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    Whats the difference?
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    anybody done IGCSE?
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    (Original post by cashmoneyorg)
    anybody done IGCSE?
    Yes, the general consensus is that IGCSEs are less coursework based and more exam based. IGCSE maths for example has no coursework whereas GCSE maths does.
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    (Original post by Ocassus)
    Yes, the general consensus is that IGCSEs are less coursework based and more exam based. IGCSE maths for example has no coursework whereas GCSE maths does.
    Actually I don't think GCSE maths has coursework anymore. My sister didn't do any coursework for hers when she did it 2 years ago anyway
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    IGCSEs (from CIE at least) are a fair bit harder.
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    (Original post by Tha_Black_Shinobi)
    Actually I don't think GCSE maths has coursework anymore. My sister didn't do any coursework for hers when she did it 2 years ago anyway
    Meh, its what my Maths teacher said when I asked her.

    Anyways OP there are some subtle differences in the curriculum aswell. For example, I did differentiation at Maths I GCSE, whereas that is normally A level material.

    Once again, from my teacher.
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    I do IGCSE Geography, and although I can't really compare it to GCSE Geography, I know that the course covers considerably more material- I think it's 11 modules instead of 6. Personally, I find it easier than I was expecting, but that's probably because we have a really good teacher.

    (Original post by Tha_Black_Shinobi)
    Actually I don't think GCSE maths has coursework anymore. My sister didn't do any coursework for hers when she did it 2 years ago anyway
    I know there isn't coursework for EdExcel. I'm glad.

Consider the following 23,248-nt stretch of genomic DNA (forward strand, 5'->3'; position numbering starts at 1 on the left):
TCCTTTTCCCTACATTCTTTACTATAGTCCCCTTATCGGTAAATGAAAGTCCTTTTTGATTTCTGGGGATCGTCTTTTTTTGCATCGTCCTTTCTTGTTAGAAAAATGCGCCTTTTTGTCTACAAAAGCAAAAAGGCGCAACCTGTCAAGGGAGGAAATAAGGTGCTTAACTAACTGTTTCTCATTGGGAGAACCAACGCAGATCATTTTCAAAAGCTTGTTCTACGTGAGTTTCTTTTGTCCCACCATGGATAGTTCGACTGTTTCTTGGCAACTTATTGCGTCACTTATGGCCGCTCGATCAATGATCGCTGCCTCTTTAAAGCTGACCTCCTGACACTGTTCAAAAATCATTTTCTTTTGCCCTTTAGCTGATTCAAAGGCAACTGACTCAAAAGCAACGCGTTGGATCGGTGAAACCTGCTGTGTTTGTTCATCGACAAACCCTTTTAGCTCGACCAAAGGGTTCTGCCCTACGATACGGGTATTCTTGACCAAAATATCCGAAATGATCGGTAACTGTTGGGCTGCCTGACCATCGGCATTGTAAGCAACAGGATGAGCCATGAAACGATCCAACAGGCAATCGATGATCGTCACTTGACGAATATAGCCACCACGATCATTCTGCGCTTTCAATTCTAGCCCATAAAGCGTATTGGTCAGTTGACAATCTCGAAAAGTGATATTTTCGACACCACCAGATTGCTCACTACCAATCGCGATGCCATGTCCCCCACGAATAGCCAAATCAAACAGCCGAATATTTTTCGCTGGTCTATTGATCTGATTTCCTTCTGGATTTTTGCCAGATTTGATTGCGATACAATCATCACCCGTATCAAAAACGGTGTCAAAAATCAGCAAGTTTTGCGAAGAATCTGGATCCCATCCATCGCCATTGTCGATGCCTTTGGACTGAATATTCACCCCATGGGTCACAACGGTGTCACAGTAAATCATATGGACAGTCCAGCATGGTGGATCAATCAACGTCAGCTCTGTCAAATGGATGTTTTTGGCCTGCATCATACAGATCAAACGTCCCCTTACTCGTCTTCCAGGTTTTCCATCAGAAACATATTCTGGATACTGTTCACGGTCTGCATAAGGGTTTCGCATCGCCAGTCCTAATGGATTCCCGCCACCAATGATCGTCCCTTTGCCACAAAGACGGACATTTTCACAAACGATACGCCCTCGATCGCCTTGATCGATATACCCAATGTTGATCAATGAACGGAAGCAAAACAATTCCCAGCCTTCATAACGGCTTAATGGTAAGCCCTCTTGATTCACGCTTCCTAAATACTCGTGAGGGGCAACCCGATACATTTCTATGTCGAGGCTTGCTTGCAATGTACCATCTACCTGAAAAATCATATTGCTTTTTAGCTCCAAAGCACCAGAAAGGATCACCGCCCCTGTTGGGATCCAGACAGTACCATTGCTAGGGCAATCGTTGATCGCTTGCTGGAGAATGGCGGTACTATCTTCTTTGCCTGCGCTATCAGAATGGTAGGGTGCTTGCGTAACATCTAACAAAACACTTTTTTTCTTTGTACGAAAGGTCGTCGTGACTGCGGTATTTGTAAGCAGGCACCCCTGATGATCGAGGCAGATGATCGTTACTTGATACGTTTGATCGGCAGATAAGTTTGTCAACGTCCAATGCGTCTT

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    so overall igcses seem to be harder as they cover more material i.e diffferentiation so do you think unis will prefer them over GCSEs? ive already got a 'B' @ Gcse and want to retake will it look better on ucas if i do an igcse on top of my B grade gcse?
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    (Original post by cashmoneyorg)
    so overall igcses seem to be harder as they cover more material i.e diffferentiation so do you think unis will prefer them over GCSEs? ive already got a 'B' @ Gcse and want to retake will it look better on ucas if i do an igcse on top of my B grade gcse?
    they are harder, but still only the equivalent of GCSE. it would be equivalent to a retake of that particular GCSE
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    (Original post by cashmoneyorg)
    so overall igcses seem to be harder as they cover more material i.e diffferentiation so do you think unis will prefer them over GCSEs? ive already got a 'B' @ Gcse and want to retake will it look better on ucas if i do an igcse on top of my B grade gcse?
    Universities don't really care tbh. The main advantage of iGCSE is that the extra material it covers will help you to adjust to A level maths, should you so choose it. I actually know a girl that thought that because she did IGCSE maths it would give her an advantage in university applications. She applied to do a course which required an A or above in GCSE maths and English, but she got a B in IGCSE maths but thought they would allow her because it was IGCSE. It turned out to be a pretty easy rejection for the univeristy
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    (Original post by Tha_Black_Shinobi)